Louis Menand is a staff writer at the New Yorker and a professor of English at Harvard University.
Recent Event
Is History a Myth? The Meaning of The Family of Man
February 21, 2019
Miami University
Simpkins Family Professorship
Louis Menand named Lee Simpkins Family Professor of Arts and Sciences at Harvard, July 1, 2018.


The Cambridge History of Literary Criticism: Volume 7, Modernism and the New Criticism
Cambridge and New York: Cambridge University Press, 2000
The Rise of the Research University: A Sourcebook
Chicago: University of Chicago Press, 2017
The Future of Academic Freedom
Chicago: University of Chicago Press, 1996
Pragmatism: A Reader
New York: Vintage, 1997
Discovering Modernism: T. S. Eliot and His Context
New York: Oxford University Press, 1987
The Marketplace of Ideas
New York: W.W. Norton, 2010
The Metaphysical Club
New York: Farrar Straus and Giroux, 2001
American Studies
New York: Farrar, Straus and Giroux, 2002


2019 Value of the Humanities Lecture
Is History a Myth? The Meaning of The Family of Man
Competing accounts of what it means to be a human being in the Cold War and after.
February 21, 2019
Miami University
Harry Camp Memorial Lecture
Conditions for the Possibility of Rock’n’ Roll
An Exercise in Cultural History
The historical conditions that made Elvis Presley and the Beatles possible.
March 14, 2018
Stanford University
Keynote lecture
The University’s Responsibility to the Truth
Student activism, free speech, and academic freedom. What is at stake for liberal education? What can we learn from history? How should academics respond?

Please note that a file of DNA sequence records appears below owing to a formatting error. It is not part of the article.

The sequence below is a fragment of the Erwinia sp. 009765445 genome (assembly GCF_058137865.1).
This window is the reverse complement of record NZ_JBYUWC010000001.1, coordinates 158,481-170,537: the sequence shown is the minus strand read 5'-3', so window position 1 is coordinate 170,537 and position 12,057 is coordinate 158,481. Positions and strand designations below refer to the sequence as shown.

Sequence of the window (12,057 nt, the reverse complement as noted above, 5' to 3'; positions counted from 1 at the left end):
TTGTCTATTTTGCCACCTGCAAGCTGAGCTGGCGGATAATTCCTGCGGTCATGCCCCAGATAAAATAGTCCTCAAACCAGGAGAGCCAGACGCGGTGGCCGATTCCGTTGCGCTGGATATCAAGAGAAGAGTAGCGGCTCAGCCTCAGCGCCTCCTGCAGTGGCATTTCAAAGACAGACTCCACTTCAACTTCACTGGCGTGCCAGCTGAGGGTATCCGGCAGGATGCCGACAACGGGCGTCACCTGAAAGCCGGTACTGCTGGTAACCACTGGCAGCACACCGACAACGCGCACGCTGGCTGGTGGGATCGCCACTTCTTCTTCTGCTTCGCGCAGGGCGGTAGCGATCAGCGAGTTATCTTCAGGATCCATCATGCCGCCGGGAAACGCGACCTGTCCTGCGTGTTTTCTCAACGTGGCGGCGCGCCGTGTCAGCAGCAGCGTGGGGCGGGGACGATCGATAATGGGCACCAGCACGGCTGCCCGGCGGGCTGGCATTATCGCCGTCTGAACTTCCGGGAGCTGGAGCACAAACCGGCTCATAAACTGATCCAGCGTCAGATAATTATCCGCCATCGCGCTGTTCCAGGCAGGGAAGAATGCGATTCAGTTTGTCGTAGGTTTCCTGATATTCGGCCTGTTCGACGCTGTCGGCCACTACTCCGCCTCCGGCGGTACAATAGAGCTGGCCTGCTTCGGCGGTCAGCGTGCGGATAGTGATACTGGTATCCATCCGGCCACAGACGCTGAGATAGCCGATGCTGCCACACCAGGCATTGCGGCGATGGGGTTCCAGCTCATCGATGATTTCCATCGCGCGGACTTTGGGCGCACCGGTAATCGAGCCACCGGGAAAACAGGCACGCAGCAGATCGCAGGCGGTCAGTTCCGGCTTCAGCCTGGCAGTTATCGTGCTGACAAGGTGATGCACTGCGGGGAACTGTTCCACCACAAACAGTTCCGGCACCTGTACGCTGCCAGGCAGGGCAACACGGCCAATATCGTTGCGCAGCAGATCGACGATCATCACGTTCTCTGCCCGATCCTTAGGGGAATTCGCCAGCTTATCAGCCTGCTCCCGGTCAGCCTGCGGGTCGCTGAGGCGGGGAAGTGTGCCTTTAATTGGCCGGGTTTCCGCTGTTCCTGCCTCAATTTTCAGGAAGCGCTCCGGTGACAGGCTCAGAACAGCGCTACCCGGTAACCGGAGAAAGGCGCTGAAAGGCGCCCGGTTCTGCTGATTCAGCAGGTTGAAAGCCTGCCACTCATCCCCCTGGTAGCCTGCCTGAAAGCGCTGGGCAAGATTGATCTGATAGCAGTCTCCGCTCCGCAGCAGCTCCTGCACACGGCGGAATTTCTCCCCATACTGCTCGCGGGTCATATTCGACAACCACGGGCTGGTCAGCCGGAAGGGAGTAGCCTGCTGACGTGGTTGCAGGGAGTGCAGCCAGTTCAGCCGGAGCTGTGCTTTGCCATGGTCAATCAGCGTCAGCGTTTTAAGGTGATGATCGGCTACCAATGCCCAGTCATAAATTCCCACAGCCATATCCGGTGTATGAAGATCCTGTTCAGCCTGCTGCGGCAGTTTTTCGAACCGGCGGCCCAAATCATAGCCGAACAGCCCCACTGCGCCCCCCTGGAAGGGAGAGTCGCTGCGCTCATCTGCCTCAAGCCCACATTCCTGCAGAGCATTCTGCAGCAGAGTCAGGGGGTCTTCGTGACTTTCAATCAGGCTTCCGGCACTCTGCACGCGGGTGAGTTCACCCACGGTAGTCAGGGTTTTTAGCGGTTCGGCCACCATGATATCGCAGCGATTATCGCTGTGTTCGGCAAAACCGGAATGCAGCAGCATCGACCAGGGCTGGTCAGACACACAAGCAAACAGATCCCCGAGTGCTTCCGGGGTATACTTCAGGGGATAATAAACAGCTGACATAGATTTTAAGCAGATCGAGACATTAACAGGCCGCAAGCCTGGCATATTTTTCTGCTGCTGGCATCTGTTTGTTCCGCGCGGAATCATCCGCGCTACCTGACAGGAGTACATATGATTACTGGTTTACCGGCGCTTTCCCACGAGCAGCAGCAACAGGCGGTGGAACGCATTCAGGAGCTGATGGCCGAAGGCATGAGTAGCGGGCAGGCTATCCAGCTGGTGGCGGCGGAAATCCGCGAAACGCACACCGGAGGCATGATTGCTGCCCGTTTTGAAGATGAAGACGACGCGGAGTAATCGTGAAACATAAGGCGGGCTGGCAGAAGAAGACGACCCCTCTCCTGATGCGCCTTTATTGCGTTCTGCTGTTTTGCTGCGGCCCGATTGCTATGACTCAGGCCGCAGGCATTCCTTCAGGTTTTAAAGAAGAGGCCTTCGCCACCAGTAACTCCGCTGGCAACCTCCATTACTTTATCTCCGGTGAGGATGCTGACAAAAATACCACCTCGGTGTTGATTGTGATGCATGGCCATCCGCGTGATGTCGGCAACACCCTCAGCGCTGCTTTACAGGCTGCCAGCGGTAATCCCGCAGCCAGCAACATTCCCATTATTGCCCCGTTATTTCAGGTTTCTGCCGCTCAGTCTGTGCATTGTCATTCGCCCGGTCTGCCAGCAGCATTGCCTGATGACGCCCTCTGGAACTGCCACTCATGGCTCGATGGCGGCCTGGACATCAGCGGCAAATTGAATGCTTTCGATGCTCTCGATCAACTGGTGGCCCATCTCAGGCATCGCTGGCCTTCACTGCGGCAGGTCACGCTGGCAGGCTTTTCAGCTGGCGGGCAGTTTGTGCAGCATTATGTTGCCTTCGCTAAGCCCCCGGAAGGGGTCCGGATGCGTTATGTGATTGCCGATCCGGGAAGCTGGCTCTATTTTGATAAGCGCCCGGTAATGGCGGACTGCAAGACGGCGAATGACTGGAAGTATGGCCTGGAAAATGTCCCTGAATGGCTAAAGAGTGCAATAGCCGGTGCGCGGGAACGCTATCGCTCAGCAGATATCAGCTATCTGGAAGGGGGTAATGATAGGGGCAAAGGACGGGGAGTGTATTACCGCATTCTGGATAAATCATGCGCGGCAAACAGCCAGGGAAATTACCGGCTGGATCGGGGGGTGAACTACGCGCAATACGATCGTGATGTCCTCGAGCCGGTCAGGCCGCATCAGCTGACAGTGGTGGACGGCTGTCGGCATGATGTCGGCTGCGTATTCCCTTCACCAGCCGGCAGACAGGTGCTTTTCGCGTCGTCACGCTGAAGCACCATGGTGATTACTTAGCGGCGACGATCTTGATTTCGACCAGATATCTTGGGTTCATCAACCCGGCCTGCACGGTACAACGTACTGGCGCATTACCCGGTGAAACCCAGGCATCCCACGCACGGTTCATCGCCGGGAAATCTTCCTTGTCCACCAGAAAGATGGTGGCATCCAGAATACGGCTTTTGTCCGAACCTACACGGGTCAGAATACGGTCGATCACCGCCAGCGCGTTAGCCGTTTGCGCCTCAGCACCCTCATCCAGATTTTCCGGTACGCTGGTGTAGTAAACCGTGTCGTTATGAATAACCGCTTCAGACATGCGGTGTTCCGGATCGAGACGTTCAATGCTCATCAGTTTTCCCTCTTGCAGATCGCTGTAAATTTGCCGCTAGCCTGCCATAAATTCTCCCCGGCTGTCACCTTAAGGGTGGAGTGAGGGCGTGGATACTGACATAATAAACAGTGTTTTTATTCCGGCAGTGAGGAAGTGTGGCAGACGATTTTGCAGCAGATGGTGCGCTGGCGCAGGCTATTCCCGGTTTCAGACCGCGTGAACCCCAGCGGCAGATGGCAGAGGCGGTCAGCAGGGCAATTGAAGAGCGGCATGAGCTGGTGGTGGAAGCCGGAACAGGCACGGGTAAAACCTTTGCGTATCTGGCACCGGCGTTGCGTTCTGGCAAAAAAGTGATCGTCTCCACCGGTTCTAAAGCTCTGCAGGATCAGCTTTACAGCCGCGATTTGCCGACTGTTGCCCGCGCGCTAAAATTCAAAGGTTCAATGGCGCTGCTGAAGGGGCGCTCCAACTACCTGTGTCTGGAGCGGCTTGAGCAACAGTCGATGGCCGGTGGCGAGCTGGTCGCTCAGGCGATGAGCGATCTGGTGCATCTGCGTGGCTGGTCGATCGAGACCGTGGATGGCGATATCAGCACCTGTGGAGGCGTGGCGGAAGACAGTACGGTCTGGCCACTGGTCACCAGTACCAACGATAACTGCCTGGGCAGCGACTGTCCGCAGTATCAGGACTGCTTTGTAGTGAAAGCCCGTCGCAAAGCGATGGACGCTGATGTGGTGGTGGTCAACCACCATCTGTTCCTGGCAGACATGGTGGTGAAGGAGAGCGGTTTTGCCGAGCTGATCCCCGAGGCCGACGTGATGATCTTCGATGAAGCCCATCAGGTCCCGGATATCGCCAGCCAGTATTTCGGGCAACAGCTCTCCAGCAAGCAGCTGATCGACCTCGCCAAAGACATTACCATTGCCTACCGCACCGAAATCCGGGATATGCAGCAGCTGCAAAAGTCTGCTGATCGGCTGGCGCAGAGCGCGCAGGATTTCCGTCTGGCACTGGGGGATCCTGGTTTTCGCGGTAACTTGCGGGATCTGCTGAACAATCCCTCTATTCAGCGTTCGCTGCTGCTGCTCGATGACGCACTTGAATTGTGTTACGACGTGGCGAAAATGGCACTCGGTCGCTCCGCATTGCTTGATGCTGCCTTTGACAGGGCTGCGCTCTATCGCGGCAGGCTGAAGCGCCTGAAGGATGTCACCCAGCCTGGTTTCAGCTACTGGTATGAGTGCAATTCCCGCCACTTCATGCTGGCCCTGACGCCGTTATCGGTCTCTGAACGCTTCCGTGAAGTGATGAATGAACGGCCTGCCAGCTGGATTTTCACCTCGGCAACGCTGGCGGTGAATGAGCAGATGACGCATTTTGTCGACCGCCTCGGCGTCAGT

March 3, 2018
Pomona College Trustee-Faculty Retreat, San Diego


Louis Menand is the Lee Simpkins Family Professor or Arts and Sciences and the Anne T. and Robert M. Bass Professor of English at Harvard, where he also holds the title Harvard College Professor, in recognition of his teaching. His books include The Metaphysical Club, which won the Pulitzer Prize for History, the Francis Parkman Prize from the Society of American Historians, and the Heartland Prize from the Chicago Tribune.

He has been associate editor of The New Republic (1986–1987), an editor at The New Yorker (1993–1994), and contributing editor of The New York Review of Books (1994–2001). Since 2001, he has been a staff writer at The New Yorker, which he began writing for in 1991. In 2016, he was awarded the National Humanities Medal by President Barack Obama.

He writes about nineteenth- and twentieth-century cultural history and about higher education, past, present, and future. He has taught at Princeton, Columbia, Queens College, the University of Virginia School of Law, and the Graduate Center of the City University of New York, where he was Distinguished Professor of English. He has been a vice president of PEN American Center and the Program Director of the New York Institute for the Humanities, and has served on the Board of  Supervisors of the English Institute and as a trustee of the Museum of Fine Arts and the National Humanities Center.

At Harvard, he co-founded, with Stephen Greenblatt, Humanities 10: An Introductory Humanities Colloquium, a year-long team-taught course for freshmen, with readings in literature and philosophy from Homer to Gabriel García Márquez. He also teaches graduate and undergraduate classes on the history of literary theory and on postwar cultural history. He was co-chair, with Alison Simmons, of the Task Force on General Education, which produced a new general education curriculum at Harvard.

He is married to Alison Simmons, a professor of philosophy at  Harvard. They live in Cambridge.


Louis Menand

Harvard University
Department of English
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Cambridge, MA 02138
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